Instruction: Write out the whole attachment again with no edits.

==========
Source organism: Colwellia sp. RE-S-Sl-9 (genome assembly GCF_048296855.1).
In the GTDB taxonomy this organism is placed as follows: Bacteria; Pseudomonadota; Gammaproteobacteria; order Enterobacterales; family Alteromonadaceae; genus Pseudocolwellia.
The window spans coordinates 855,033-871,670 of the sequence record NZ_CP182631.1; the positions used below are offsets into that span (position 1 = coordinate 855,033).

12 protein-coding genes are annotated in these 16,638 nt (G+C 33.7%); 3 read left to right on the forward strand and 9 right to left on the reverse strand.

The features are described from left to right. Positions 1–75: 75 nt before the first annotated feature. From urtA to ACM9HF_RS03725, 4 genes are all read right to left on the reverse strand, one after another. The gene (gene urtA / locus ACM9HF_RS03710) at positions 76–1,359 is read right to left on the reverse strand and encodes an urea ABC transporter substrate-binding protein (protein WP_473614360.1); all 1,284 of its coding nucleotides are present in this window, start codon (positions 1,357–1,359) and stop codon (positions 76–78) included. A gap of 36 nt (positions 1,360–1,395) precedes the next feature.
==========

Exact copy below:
Source organism: Colwellia sp. RE-S-Sl-9 (genome assembly GCF_048296855.1).
In the GTDB taxonomy this organism is placed as follows: Bacteria; Pseudomonadota; Gammaproteobacteria; order Enterobacterales; family Alteromonadaceae; genus Pseudocolwellia.
The window spans coordinates 855,033-871,670 of the sequence record NZ_CP182631.1; the positions used below are offsets into that span (position 1 = coordinate 855,033).

12 protein-coding genes are annotated in these 16,638 nt (G+C 33.7%); 3 read left to right on the forward strand and 9 right to left on the reverse strand.

The features are described from left to right. Positions 1–75: 75 nt before the first annotated feature. From urtA to ACM9HF_RS03725, 4 genes are all read right to left on the reverse strand, one after another. The gene (gene urtA / locus ACM9HF_RS03710) at positions 76–1,359 is read right to left on the reverse strand and encodes an urea ABC transporter substrate-binding protein (protein WP_473614360.1); all 1,284 of its coding nucleotides are present in this window, start codon (positions 1,357–1,359) and stop codon (positions 76–78) included. A gap of 36 nt (positions 1,360–1,395) precedes the next feature.